Adventures in Skin Cancer

Apparently my face was jealous that my lung was getting all the attention, so it wanted in on the action, too. Hooray!

Last year in the middle of all my heart/lung procedures, tests, and diagnosis, I noticed a flat patch of pink skin right above my upper left lip. It didn’t hurt, but sometimes it bled slightly if I scrubbed my face. And occasionally it would get a little flaky. I ignored it for a while until I was over all the other, more urgent hurdles, then made my first dermatology appointment. The doctor took one look at it and said that it was skin cancer. A biopsy confirmed it (basal cell carcinoma, not melanoma), and I was referred to a oncology surgeon who specializes in Mohs surgery, a procedure I’ll be having next month.

The kind of skin cancer I have isn’t dangerous, but it can be invasive and disfiguring. And the Mohs itself isn’t a big deal, but the plastic surgery to repair it afterward will be. If the lesion – what an ugly word – were on my cheek or forehead or neck, the closure would be simple, but lips and noses are apparently trickier. Apparently I don’t know how to have run-of-the-mill health issues.

After six weeks of consults with my whole medical team (I have a team! Go team!) my plastic surgeon was able to tell me yesterday with confidence that he’ll be able to do the repair under sedation rather than under general anesthesia, which is a big relief. If you google pulmonary hypertension + anesthesia risks, you’ll understand why I’m really happy about this. I’m scheduled for February 9th.

So, here’s what will happen, in six pictures:

ME, BEFORE:

STL_beforeHere’s my face as of this morning. The arrow is pointing to the skin cancer.

This tiny little spot is causing a lot of trouble.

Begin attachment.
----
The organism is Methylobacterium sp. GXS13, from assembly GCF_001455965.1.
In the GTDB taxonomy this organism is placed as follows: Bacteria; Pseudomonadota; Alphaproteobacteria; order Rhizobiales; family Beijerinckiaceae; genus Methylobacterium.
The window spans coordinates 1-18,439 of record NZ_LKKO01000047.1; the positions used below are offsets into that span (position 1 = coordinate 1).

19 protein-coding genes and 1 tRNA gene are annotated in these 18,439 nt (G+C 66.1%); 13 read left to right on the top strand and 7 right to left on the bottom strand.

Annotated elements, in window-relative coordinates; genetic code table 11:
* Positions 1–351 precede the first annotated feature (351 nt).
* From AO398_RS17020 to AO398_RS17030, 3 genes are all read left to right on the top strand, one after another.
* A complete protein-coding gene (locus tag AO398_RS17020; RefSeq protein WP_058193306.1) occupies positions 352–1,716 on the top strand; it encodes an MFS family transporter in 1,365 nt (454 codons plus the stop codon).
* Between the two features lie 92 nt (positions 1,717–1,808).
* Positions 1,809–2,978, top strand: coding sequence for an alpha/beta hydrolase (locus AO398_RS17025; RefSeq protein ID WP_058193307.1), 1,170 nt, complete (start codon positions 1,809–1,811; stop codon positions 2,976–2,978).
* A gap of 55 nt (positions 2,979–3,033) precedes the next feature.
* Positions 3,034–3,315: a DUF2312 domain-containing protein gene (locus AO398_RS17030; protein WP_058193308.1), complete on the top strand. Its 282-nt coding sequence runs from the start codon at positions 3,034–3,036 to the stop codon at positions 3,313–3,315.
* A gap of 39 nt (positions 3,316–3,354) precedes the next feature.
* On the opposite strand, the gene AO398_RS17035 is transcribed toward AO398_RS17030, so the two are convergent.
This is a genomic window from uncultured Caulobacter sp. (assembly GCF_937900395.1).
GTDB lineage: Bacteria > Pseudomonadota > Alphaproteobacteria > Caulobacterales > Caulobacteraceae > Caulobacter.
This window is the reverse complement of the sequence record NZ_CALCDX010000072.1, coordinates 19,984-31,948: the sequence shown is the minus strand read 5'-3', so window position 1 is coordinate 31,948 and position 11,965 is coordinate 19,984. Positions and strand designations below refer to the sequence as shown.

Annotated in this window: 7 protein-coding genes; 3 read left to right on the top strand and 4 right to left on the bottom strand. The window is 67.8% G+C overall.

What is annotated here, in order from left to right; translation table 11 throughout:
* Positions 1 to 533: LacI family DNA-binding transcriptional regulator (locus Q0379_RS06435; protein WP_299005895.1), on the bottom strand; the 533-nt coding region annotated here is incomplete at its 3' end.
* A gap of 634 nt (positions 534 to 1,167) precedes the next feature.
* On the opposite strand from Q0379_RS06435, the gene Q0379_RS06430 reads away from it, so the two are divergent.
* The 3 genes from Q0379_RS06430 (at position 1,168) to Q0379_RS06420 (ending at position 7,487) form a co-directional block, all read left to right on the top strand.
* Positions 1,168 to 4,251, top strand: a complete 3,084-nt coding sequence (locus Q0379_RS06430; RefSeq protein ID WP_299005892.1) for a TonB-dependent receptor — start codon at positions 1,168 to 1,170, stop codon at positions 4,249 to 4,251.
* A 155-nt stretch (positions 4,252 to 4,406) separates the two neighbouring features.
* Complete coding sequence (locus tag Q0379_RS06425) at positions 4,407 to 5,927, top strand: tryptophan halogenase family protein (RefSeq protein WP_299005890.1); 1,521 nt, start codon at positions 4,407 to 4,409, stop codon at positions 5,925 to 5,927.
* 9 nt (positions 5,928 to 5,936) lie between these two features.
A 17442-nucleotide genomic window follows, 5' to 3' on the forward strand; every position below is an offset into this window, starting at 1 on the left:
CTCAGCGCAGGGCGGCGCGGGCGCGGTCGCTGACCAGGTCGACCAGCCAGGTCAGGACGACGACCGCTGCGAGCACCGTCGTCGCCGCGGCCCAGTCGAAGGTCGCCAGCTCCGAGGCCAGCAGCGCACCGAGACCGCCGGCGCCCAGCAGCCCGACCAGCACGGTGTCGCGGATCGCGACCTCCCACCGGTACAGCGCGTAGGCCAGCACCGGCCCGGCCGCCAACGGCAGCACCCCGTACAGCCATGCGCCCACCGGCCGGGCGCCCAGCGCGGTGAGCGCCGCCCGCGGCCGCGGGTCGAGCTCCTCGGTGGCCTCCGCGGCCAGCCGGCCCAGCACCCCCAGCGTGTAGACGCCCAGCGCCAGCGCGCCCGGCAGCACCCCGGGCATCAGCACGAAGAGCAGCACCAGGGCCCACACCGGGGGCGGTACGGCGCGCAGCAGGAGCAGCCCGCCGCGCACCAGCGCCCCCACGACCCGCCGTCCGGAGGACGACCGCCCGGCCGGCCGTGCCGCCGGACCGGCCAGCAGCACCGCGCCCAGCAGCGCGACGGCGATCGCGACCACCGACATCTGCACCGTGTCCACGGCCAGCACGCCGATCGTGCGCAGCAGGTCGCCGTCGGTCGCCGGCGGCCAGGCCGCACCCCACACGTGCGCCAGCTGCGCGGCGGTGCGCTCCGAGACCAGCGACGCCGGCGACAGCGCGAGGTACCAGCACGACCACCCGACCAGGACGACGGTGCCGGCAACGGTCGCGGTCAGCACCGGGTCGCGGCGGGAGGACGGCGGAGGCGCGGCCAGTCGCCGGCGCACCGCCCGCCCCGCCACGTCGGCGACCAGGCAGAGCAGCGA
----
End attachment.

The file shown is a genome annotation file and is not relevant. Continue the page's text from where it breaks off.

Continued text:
ME, AFTER MOHS:

STL2This is the size of the hole my plastic surgeon says to expect from the cancer removal.

ME, AFTER PLASTIC SURGERY (SCENARIO 1)

STL3If all goes well, this is how I’ll look afterward (that’s supposed to be an incision and stitches, not a caterpillar).

He’ll cut on a curved line from my nose all the way through my upper lip, which, because of the way the skin & muscles move when the mouth moves, gives the best cosmetic result down the line.

Here’s how another woman looked 3 days later after a similar procedure, though he says my mouth may be pulled up more for a while. Note the super sexy swollen Angelina lips:

mohs-day3

PLASTIC SURGERY, SCENARIO 2

If the hole from the Mohs surgery is bigger than expected, the plastic surgeon may not be able to close the incision without pulling my skin together strangely, so he’ll have to do what he called a “lip swap” procedure where they turn my whole mouth upside down:

STL4

JUUUUUST KIDDING.

The lip swap would actually take a chunk out of my lower lip, & then he’d flip it around and slap it over the wound on the top lip, then close both incisions. It’s obviously a more involved procedure and he hopes to avoid having to do it.

STL5If he has to do this, I’ll have to have another surgery about 10 days later to “re-form” the corner of my mouth. We’re obviously hoping for Scenario 1.

3 MONTHS POST SURGERY

STL_afterVoila! The surgeon says to expect a really good result, with little visible scarring.

Eventually. After 2-3 more small procedures.

I will admit to feeling overwhelmed and anxious after my first consult with the doctor, and I got upset for a few minutes – really the only time I’ve been really upset through this whole medical adventure. 30% of it was feeling sad about my face, and 70% was the fear of the risks involved. But I’ve had a couple of months to get used to the idea, and I’m feeling ok about it now that I don’t have to worry about going under general anesthesia. I’m sure there will be moments along the way where I’ll feel really sad about how I look, but I think I’m in a good place, and I’m confident that this surgeon will get me the best possible result. Lately I’ve wondered…hmmmm, what else should I have done while he’s in there?! Heh. But more than anything I’m just ready to have it done and stop going to doctors for a little while. It’s been a heck of a year.

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2 Responses

  1. Tara says:

    You’ll do great! I thought you were serious with the lip swap! Lol. I am relieved that’s not a real thing and happy to see you have maintained your sense of humor through a difficult time!

  2. Katy says:

    You are so beautiful Shelley no matter what part of this journey you are on! I am thrilled that the doctors are going to do it in a way that is safe for your health. We are here for you! Xx

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